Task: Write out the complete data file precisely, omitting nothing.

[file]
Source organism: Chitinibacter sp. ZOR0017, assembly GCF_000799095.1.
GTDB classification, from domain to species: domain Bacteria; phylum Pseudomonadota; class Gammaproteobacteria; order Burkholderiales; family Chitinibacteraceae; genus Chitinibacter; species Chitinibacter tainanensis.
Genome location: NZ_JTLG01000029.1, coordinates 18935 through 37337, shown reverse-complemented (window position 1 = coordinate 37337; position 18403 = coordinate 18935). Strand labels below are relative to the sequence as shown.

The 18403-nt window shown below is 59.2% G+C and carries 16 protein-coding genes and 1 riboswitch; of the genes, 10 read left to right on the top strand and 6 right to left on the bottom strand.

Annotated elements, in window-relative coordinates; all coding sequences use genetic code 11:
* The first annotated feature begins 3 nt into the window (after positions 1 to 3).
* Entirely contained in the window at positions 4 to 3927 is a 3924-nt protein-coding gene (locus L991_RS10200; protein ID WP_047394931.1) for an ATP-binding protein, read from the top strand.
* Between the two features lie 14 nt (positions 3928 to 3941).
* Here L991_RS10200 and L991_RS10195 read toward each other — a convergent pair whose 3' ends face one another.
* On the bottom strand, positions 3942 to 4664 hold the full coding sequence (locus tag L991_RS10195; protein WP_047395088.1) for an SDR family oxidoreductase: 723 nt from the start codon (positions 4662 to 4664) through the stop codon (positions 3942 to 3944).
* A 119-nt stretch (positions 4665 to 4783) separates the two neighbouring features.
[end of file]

Source organism: Chitinibacter sp. ZOR0017, assembly GCF_000799095.1.
GTDB classification, from domain to species: domain Bacteria; phylum Pseudomonadota; class Gammaproteobacteria; order Burkholderiales; family Chitinibacteraceae; genus Chitinibacter; species Chitinibacter tainanensis.
Genome location: NZ_JTLG01000029.1, coordinates 18935 through 37337, shown reverse-complemented (window position 1 = coordinate 37337; position 18403 = coordinate 18935). Strand labels below are relative to the sequence as shown.

The 18403-nt window shown below is 59.2% G+C and carries 16 protein-coding genes and 1 riboswitch; of the genes, 10 read left to right on the top strand and 6 right to left on the bottom strand.

Annotated elements, in window-relative coordinates; all coding sequences use genetic code 11:
* The first annotated feature begins 3 nt into the window (after positions 1 to 3).
* Entirely contained in the window at positions 4 to 3927 is a 3924-nt protein-coding gene (locus L991_RS10200; protein ID WP_047394931.1) for an ATP-binding protein, read from the top strand.
* Between the two features lie 14 nt (positions 3928 to 3941).
* Here L991_RS10200 and L991_RS10195 read toward each other — a convergent pair whose 3' ends face one another.
* On the bottom strand, positions 3942 to 4664 hold the full coding sequence (locus tag L991_RS10195; protein WP_047395088.1) for an SDR family oxidoreductase: 723 nt from the start codon (positions 4662 to 4664) through the stop codon (positions 3942 to 3944).
* A 119-nt stretch (positions 4665 to 4783) separates the two neighbouring features.